These are the fundamental principles of Imam Malik, may Allah be pleased with him, which the scholars of his school have derived from the corpus of the secondary rulings transmitted from him. It is by means of them that his rulings were derived and upon them that they are based.

The first thing to be noticed about these principles is their flexibility. He did not make the unqualified text of the Book or the Sunna unequivocal. He opened the door to making its general texts specific and to qualifying what is unqualified. Just as he opened the door of specification, he showed there to be flexibility in the texts which facilitated the means of deriving judgements from them. A faqih should not be inflexible where the text is concerned, nor should he be excessively flexible.

The principles are all interconnected, one amplifying another, and so any unfamiliar meanings are winnowed out in favour of a meaning derived from an immediate principle. From that there emerges a mature fiqh that is strong, straightforward, familiar and known – one which people readily accept.

The second thing to be noticed after the flexibility of these principles is their orientation towards achieving the greatest benefit in the most direct manner. Analogy is made a way of achieving this. Istihsan is employed to achieve it by preferring a ruling derived by it if analogy is less apt to achieve the desired benefit. Consideration of public interest is made into a principle in order to achieve it by the easiest way. Malik also employed the method of facilitating or blocking the means which is also considered to be one of the fundamental principles used in deriving rulings. Then, finally, he considered custom, which is another means of removing distress, averting hardship, achieving benefit, and fulfilling people's needs.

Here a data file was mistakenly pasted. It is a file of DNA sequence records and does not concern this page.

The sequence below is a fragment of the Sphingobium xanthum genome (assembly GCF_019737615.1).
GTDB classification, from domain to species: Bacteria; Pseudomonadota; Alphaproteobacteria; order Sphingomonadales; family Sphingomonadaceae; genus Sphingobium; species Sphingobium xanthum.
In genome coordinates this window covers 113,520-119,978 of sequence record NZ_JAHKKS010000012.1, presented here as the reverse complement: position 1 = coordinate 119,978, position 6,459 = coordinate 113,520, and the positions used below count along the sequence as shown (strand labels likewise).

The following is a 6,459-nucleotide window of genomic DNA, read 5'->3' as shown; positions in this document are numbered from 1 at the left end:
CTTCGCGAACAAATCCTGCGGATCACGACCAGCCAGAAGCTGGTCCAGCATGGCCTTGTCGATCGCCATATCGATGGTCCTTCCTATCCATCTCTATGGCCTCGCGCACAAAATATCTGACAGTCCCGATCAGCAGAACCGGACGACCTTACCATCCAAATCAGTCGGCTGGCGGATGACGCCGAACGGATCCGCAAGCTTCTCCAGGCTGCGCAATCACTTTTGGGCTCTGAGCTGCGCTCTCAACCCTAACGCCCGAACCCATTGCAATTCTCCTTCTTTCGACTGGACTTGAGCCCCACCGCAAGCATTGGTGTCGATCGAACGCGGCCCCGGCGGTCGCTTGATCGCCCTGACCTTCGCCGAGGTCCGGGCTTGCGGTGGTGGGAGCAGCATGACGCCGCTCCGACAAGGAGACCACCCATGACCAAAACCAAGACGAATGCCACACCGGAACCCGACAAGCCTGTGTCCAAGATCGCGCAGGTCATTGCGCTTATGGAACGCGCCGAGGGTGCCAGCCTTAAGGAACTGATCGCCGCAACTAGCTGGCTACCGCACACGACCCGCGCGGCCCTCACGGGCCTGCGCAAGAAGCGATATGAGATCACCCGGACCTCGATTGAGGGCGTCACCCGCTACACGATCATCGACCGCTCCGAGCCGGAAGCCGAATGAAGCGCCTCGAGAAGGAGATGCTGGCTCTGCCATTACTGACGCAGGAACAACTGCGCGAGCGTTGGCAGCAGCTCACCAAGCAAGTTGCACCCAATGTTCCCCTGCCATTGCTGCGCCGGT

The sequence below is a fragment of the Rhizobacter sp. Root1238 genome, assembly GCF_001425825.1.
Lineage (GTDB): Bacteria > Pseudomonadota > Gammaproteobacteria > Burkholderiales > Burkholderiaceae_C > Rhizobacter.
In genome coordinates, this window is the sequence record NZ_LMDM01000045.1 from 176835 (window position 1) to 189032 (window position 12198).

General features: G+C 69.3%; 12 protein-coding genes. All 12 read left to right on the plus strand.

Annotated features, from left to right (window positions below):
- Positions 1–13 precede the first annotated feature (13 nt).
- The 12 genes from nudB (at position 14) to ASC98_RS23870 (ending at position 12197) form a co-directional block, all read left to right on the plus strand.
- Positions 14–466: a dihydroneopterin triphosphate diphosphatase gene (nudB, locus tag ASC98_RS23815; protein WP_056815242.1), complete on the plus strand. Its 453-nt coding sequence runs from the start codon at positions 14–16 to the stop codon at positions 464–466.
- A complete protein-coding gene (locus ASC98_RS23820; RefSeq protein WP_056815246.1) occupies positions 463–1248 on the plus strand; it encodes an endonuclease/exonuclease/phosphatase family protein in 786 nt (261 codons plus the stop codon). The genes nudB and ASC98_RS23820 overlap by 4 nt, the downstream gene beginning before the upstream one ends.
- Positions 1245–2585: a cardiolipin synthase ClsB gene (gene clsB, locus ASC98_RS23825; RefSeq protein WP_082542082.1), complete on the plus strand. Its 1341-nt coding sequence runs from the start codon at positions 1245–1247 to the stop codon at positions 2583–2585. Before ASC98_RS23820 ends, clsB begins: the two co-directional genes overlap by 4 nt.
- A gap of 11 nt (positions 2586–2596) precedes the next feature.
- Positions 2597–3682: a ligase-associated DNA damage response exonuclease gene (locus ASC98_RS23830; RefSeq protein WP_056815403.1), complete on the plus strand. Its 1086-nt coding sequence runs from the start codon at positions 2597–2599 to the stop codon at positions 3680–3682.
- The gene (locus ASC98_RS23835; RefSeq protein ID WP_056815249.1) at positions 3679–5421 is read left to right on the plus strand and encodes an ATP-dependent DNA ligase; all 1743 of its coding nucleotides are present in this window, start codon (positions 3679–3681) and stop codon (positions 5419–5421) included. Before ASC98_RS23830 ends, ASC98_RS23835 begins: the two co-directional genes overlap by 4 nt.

Malik saw that the basic aim of the Divine Lawgiver in His Shari'a was to realise the greatest benefit for the maximum number of people and so he made all his fiqh which was not based on an unequivocal text centre on this principle. He supports it by facilitating and blocking the means and other ways which lead to it, in order to achieve it by the quickest and easiest manner.

Thirdly, the principles which Malik used in deriving judgements are interconnected with and complementary to one another. All are derived from the same source and follow the same guidance: namely, the definitive text, its spirit and meaning and the ways in which the Prophet and the Companions applied it. Hence his fiqh is aimed at the same goal: the welfare of people in this world and the Next and following path of the Prophet and Companions without any innovation.

We find that Malik relies on the cases and fatwas of the Companions in recognising the objective of the Shari'a and then recognises the judgements of those of the following generation with deep knowledge of the texts and goals of the Shari'a and of its immediate and long-term consequences. In so doing, Malik opened the same methodology for his students who came after him and their students. They understood fiqh as he did and followed his way. So Maliki fiqh spread far and wide.

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